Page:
Anise hyssop ~ a family favorite
|I wish I could insert a “scratch and sniff” here . . one fragrant whiff, and you would swoon! Outside the Southeast Wise Women offices, the purple double-lipped flowers of anise hyssop are blooming this June. She belongs in the mint family, with the characteristic square stem with opposite leaves. I love to pick a leaf for visitors to taste and wait for their exclamation of surprise that an herb can be so delicious! As the name suggests, her leaves are aromatic, with the sweet flavor of anise.|
To be clear, this is neither star anise (Illicium verum) of the Schisandra family, nor hyssop (Hyssopus officinalis) of the mint family. Anise hyssop, Agastache foeniculum, is a beloved ornamental pollinator plant and a medicinal mint in her own right. The root of the species name, foeniculum, means fennel. Although botanically unrelated, fennel also has a taste similar to anise.
When I see her blooming, I often think of my son because he is so fond of anise hyssop. As a young boy helping me with herbal medicine harvests, he began wrapping her leaves around peppermint and lemon balm leaves for a fresh herbal treat. Still a family favorite, his hand instinctively reaches for anise hyssop leaves while we chat near the garden.
It's hard to believe he's now grown into a young man of 18, red curls towering over me. Just this month, after 12 years of homeschooling, he graduated with a high school diploma fulfilling all the state requirements—including recent years of dual enrollment at AB Tech. We had our own graduation ceremony on the porch to mark the occasion.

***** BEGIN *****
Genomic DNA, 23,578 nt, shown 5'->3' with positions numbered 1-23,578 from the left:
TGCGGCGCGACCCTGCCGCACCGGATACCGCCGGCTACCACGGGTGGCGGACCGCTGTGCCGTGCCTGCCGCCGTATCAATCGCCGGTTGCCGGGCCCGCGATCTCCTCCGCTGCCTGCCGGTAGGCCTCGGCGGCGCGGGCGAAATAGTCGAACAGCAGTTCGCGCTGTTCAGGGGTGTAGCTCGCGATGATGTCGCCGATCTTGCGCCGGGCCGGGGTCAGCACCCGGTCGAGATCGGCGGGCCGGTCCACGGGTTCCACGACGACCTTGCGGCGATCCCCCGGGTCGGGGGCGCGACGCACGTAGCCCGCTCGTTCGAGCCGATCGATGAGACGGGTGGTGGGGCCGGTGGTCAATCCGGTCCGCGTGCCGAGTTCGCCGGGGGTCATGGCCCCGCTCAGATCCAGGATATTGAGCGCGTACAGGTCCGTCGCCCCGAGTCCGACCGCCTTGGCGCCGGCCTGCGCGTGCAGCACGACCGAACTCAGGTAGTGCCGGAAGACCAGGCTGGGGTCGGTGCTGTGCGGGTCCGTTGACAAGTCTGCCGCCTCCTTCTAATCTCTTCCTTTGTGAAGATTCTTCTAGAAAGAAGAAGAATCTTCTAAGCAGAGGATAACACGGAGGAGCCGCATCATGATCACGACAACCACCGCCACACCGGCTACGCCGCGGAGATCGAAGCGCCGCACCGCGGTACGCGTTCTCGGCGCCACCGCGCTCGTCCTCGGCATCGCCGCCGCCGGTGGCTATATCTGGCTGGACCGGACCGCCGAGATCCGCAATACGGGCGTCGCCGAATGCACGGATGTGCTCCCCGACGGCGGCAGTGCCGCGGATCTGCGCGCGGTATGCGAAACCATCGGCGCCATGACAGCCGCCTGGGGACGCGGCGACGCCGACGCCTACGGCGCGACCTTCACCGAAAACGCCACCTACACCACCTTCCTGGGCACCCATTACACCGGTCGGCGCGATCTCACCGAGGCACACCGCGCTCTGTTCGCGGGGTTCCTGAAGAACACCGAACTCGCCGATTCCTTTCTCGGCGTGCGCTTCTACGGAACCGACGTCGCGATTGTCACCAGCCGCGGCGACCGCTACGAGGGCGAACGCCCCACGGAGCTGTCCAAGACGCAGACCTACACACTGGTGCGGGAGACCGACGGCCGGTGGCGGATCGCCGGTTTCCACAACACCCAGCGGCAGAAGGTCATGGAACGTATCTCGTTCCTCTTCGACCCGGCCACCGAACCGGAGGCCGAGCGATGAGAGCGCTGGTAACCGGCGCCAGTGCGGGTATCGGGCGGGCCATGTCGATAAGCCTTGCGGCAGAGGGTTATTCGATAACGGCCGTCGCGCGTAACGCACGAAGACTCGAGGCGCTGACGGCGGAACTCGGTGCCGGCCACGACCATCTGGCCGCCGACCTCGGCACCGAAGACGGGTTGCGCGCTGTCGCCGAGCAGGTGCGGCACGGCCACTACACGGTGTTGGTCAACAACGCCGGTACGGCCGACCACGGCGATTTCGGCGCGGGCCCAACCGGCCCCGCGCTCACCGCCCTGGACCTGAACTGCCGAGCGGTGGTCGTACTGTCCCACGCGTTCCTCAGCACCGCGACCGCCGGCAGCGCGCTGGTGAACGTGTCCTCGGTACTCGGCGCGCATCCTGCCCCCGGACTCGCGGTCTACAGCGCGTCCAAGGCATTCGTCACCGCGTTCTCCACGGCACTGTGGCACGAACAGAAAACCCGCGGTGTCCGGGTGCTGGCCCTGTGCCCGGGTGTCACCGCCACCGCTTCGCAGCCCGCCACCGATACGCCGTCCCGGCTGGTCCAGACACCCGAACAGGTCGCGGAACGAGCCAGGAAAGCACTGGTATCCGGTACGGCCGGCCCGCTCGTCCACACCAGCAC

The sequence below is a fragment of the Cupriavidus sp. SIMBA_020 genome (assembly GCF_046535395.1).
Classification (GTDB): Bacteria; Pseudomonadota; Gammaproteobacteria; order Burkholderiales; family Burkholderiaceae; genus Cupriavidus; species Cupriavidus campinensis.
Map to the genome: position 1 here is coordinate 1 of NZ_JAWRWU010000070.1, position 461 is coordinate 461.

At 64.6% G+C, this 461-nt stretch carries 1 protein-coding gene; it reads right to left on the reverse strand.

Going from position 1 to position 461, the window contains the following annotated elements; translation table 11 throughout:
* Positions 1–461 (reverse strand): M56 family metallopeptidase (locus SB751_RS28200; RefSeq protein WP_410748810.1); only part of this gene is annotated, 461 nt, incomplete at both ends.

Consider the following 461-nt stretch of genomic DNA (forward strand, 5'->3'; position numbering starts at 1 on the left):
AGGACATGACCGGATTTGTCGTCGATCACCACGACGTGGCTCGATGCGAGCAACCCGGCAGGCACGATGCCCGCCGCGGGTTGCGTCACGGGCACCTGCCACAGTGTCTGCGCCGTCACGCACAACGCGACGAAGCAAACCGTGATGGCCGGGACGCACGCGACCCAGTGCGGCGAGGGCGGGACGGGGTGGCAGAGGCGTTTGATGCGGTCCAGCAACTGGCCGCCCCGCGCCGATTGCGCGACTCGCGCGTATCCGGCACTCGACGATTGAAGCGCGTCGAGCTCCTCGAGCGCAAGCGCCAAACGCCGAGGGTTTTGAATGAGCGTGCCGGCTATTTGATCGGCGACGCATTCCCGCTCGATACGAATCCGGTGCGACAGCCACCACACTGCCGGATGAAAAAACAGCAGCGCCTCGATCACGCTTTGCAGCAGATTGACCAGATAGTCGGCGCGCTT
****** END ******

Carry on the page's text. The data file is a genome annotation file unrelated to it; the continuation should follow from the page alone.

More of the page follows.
After celebrating his accomplishments, I found myself wanting to recognize my own journey that culminated in his graduation. I imagined donning the cap and gown myself to celebrate my dozen years administrating this homeschool, as a single mother supermom running businesses and supporting my family. What we women accomplish!
After my son's father left when my child was five, it quickly dawned on me that single mothers everywhere are astounding. I felt the impulse to bow down in homage to the challenges they face and overcome every day. It was hard enough for me to keep it all together—and factors such as race, poverty, and isolation can add much greater challenges. Never mind the all-too-common criticism of our parenting! Ah, the strength and self-love it takes to believe in ourselves . . .
Amidst the overwhelm, I've always found times of solace in nature and the plants. As I gaze at the garden today, I’m grateful that my anise hyssop now comes back year after year. It took time to feel out the spots where she would be happiest, in a mix of partial shade as well as sun.
I love a cup of anise hyssop tea to soothe frayed nerves or an upset stomach. Her aroma comes from the essential oils in the interstitial fluid between the cell walls. This means her essential oils come out readily and are easily extracted in teas, unlike most water-based herbal extractions which require an infusion with a brew time of 4-8 hours.
Anise hyssop has historically been used for respiratory system support, coughs, and wounds. Mostly I simply enjoy the fresh medicine of her smell and flavor—which lifts my spirit, calming and grounding me.
The mint family, Lamiaceae, formerly called Labiatae (still my prefered term, referring to her double-lipped flowers!), is a key family for herbalists to know. Once you positively identify a plant as being in the mint family, you know that it is edible. I love that!
Anise hyssop has many “cousins” in the mint family including peppermint, spearmint and applemint as well culinary herbs such as oregano, thyme, sage and rosemary. Among the medicinal mint family members, my herbal allies include motherwort, skullcap and lemon balm. Anise hyssop is still my favorite to eat fresh from the garden—while all those in the mint family are edible, to me, this one is surely the most delectable!
Director, Southeast Wise Women
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